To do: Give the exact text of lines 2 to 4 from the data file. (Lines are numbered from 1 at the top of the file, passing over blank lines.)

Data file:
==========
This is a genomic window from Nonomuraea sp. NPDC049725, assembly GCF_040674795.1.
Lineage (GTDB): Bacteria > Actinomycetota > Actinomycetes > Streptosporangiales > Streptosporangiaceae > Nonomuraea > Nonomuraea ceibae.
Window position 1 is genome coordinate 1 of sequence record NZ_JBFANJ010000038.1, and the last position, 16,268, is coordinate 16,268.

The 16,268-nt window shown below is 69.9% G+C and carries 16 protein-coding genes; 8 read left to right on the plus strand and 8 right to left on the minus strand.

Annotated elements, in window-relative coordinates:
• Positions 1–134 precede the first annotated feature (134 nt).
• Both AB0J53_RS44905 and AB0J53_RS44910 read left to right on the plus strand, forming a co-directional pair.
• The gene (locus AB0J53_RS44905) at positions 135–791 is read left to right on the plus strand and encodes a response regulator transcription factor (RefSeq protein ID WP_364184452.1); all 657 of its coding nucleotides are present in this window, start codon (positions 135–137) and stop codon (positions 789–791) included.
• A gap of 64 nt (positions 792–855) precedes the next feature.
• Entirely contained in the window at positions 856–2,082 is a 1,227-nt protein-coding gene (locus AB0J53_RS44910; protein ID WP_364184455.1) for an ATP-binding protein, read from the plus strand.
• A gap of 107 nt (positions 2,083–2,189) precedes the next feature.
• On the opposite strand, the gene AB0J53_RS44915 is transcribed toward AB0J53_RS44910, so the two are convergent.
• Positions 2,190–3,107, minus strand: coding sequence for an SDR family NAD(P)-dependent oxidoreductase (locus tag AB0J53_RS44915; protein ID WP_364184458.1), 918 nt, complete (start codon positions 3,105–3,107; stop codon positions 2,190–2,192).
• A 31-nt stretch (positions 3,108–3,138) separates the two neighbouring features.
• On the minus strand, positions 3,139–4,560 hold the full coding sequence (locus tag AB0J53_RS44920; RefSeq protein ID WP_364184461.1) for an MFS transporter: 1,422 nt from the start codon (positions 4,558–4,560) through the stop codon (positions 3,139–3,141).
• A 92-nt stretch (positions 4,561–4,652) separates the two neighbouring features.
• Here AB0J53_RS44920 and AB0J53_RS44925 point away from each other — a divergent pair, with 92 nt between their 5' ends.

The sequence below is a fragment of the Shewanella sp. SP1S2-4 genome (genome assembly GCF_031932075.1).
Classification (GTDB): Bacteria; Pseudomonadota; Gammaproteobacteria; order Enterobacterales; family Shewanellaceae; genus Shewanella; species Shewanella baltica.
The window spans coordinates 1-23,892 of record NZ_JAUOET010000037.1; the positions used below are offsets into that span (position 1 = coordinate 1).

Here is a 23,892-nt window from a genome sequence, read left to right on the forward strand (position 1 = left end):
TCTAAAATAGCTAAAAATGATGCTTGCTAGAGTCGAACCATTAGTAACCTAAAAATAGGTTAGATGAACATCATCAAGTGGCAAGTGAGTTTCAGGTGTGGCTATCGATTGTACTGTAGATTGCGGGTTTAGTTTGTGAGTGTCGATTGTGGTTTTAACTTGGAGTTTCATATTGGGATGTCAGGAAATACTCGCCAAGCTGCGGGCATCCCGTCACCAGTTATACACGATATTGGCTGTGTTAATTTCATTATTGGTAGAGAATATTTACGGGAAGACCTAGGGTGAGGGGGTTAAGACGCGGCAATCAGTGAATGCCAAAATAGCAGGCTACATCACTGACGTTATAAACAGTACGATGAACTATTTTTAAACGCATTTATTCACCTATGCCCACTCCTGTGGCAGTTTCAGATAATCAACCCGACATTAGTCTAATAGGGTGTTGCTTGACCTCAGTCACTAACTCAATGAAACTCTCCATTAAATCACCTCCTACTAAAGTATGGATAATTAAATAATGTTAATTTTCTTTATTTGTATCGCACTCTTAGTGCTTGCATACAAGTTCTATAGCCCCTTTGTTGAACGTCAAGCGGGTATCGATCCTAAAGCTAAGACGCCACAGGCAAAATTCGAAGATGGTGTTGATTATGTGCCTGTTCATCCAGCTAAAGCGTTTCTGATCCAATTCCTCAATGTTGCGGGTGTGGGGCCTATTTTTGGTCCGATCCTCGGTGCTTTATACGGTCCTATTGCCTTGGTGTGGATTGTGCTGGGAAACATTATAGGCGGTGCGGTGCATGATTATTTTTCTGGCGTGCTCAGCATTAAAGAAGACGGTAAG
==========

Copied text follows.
Lineage (GTDB): Bacteria > Actinomycetota > Actinomycetes > Streptosporangiales > Streptosporangiaceae > Nonomuraea > Nonomuraea ceibae.
Window position 1 is genome coordinate 1 of sequence record NZ_JBFANJ010000038.1, and the last position, 16,268, is coordinate 16,268.

The 16,268-nt window shown below is 69.9% G+C and carries 16 protein-coding genes; 8 read left to right on the plus strand and 8 right to left on the minus strand.